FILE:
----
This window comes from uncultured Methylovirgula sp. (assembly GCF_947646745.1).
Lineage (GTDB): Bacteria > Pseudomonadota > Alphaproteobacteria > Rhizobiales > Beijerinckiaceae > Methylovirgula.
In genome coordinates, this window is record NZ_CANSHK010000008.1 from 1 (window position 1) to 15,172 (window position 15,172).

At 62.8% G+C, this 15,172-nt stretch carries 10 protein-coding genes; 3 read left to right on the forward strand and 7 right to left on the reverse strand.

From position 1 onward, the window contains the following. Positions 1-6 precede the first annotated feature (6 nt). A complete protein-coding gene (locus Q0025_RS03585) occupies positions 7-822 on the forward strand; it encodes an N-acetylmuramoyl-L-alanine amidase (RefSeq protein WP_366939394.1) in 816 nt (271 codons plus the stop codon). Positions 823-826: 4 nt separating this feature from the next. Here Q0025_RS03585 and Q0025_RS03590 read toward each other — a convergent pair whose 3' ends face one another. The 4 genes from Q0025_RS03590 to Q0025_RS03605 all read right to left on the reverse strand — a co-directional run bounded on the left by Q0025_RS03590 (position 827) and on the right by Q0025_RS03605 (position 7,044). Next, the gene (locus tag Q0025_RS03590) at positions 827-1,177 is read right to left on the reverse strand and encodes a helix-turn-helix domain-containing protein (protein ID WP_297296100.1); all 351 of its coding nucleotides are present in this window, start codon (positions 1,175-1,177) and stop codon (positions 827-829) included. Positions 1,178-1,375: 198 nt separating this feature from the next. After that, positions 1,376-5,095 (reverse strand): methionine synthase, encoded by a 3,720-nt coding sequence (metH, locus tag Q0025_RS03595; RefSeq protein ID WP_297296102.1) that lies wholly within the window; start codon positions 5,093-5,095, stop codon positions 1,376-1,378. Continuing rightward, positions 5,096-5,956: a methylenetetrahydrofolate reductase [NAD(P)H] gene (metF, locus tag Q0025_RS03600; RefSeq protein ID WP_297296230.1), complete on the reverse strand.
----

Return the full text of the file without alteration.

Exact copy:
This window comes from uncultured Methylovirgula sp. (assembly GCF_947646745.1).
Lineage (GTDB): Bacteria > Pseudomonadota > Alphaproteobacteria > Rhizobiales > Beijerinckiaceae > Methylovirgula.
In genome coordinates, this window is record NZ_CANSHK010000008.1 from 1 (window position 1) to 15,172 (window position 15,172).

At 62.8% G+C, this 15,172-nt stretch carries 10 protein-coding genes; 3 read left to right on the forward strand and 7 right to left on the reverse strand.

From position 1 onward, the window contains the following. Positions 1-6 precede the first annotated feature (6 nt). A complete protein-coding gene (locus Q0025_RS03585) occupies positions 7-822 on the forward strand; it encodes an N-acetylmuramoyl-L-alanine amidase (RefSeq protein WP_366939394.1) in 816 nt (271 codons plus the stop codon). Positions 823-826: 4 nt separating this feature from the next. Here Q0025_RS03585 and Q0025_RS03590 read toward each other — a convergent pair whose 3' ends face one another. The 4 genes from Q0025_RS03590 to Q0025_RS03605 all read right to left on the reverse strand — a co-directional run bounded on the left by Q0025_RS03590 (position 827) and on the right by Q0025_RS03605 (position 7,044). Next, the gene (locus tag Q0025_RS03590) at positions 827-1,177 is read right to left on the reverse strand and encodes a helix-turn-helix domain-containing protein (protein ID WP_297296100.1); all 351 of its coding nucleotides are present in this window, start codon (positions 1,175-1,177) and stop codon (positions 827-829) included. Positions 1,178-1,375: 198 nt separating this feature from the next. After that, positions 1,376-5,095 (reverse strand): methionine synthase, encoded by a 3,720-nt coding sequence (metH, locus tag Q0025_RS03595; RefSeq protein ID WP_297296102.1) that lies wholly within the window; start codon positions 5,093-5,095, stop codon positions 1,376-1,378. Continuing rightward, positions 5,096-5,956: a methylenetetrahydrofolate reductase [NAD(P)H] gene (metF, locus tag Q0025_RS03600; RefSeq protein ID WP_297296230.1), complete on the reverse strand.